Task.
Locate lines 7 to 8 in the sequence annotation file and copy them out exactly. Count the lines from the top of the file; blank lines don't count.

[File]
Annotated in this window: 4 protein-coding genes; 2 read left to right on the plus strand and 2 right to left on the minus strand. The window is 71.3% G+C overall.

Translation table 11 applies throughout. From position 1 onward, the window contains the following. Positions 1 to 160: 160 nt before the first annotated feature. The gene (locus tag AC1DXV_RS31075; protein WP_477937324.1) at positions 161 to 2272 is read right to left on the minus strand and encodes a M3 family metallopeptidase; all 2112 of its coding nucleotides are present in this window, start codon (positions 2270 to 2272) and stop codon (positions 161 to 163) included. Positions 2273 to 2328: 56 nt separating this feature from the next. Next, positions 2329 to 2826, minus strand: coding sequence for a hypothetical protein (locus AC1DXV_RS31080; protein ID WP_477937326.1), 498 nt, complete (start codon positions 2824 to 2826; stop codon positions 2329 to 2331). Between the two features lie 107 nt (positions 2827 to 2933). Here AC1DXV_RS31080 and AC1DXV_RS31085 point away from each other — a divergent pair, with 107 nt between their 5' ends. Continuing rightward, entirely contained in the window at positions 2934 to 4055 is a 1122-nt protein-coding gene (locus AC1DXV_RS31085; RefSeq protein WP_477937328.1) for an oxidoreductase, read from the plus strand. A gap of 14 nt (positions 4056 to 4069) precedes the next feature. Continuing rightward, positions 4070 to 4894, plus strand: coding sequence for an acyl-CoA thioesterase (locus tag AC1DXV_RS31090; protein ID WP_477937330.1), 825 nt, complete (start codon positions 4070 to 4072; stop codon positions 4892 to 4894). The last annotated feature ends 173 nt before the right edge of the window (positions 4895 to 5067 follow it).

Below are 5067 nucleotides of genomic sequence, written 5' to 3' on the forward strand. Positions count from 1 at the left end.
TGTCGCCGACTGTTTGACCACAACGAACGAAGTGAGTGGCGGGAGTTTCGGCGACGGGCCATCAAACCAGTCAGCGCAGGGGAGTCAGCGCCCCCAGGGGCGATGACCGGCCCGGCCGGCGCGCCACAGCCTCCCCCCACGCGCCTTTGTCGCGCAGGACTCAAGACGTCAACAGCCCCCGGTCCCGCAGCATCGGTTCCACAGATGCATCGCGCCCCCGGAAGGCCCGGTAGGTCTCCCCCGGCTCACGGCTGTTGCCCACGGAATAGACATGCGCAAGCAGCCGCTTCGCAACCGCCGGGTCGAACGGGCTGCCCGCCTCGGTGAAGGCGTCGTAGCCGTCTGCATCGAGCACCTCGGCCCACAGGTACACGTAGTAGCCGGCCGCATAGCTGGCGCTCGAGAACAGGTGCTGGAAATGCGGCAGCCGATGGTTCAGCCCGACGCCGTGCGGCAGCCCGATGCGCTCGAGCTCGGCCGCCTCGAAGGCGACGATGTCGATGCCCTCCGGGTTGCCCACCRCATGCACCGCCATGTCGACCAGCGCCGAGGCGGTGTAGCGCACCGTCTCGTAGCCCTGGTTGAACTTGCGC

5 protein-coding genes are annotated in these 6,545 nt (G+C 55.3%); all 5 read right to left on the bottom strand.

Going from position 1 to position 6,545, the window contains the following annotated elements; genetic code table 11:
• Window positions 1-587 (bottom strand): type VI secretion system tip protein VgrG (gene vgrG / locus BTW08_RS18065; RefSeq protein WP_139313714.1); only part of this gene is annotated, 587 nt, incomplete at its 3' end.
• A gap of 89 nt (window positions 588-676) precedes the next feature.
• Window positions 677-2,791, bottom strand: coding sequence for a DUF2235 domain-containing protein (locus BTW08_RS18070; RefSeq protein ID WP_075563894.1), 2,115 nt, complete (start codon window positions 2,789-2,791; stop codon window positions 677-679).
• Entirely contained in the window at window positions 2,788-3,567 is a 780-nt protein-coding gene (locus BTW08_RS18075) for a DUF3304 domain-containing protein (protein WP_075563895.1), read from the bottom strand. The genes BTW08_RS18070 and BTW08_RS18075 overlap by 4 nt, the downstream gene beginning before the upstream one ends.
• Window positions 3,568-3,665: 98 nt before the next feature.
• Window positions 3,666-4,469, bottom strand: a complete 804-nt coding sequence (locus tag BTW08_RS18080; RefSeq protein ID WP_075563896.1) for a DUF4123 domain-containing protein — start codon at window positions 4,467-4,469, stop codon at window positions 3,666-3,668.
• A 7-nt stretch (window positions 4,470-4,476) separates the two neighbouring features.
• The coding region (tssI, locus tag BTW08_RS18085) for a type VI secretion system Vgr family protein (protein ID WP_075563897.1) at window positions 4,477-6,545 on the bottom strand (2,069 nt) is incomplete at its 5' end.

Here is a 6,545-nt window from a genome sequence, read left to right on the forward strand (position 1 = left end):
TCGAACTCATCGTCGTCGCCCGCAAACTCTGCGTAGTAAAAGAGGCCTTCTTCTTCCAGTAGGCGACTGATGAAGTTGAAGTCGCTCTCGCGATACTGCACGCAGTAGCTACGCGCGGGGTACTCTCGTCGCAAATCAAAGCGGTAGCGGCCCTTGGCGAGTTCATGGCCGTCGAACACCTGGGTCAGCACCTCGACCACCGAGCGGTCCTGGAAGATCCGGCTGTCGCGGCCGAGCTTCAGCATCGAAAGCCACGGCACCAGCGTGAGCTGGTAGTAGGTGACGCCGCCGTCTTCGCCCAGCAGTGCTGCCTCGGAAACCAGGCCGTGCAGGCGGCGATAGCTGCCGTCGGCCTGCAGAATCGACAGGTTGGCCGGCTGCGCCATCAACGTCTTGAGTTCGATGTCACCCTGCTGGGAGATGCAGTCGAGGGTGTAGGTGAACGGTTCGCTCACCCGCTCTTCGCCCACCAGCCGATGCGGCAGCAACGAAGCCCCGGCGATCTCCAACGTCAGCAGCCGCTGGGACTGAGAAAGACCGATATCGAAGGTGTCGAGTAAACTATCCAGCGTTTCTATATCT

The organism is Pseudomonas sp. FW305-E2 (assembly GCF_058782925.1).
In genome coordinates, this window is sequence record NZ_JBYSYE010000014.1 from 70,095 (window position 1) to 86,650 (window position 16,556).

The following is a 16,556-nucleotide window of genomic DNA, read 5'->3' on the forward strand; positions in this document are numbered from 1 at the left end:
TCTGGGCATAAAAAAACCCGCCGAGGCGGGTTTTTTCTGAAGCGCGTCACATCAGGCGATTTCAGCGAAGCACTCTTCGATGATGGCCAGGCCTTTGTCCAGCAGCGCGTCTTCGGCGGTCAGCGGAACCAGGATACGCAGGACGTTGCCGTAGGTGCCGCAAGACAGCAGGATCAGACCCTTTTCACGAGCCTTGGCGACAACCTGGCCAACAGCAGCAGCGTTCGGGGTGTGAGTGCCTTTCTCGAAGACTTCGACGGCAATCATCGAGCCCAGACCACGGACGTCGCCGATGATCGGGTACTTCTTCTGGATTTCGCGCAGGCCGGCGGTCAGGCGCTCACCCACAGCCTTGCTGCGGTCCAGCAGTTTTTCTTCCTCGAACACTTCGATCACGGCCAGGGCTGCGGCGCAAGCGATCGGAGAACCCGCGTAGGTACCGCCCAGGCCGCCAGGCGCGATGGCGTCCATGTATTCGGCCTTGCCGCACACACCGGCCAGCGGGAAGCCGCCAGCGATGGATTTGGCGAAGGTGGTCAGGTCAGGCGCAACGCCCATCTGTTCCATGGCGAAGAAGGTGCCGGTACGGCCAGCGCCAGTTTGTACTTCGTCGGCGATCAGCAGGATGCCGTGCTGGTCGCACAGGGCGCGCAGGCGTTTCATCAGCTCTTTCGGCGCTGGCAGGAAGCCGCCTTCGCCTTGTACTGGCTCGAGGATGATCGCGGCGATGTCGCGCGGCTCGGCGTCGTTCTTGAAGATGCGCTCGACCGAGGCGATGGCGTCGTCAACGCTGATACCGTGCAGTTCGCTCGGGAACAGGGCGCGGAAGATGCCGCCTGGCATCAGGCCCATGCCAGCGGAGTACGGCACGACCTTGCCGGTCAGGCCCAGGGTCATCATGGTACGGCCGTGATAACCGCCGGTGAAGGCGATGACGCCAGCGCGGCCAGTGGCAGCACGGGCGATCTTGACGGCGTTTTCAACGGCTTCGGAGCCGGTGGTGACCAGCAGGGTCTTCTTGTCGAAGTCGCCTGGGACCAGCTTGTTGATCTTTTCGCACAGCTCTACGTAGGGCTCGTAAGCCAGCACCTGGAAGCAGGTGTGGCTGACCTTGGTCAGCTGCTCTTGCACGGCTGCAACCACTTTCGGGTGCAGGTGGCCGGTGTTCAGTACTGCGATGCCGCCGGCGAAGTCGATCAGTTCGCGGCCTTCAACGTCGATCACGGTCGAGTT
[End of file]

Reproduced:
• Window positions 1-587 (bottom strand): type VI secretion system tip protein VgrG (gene vgrG / locus BTW08_RS18065; RefSeq protein WP_139313714.1); only part of this gene is annotated, 587 nt, incomplete at its 3' end.
• A gap of 89 nt (window positions 588-676) precedes the next feature.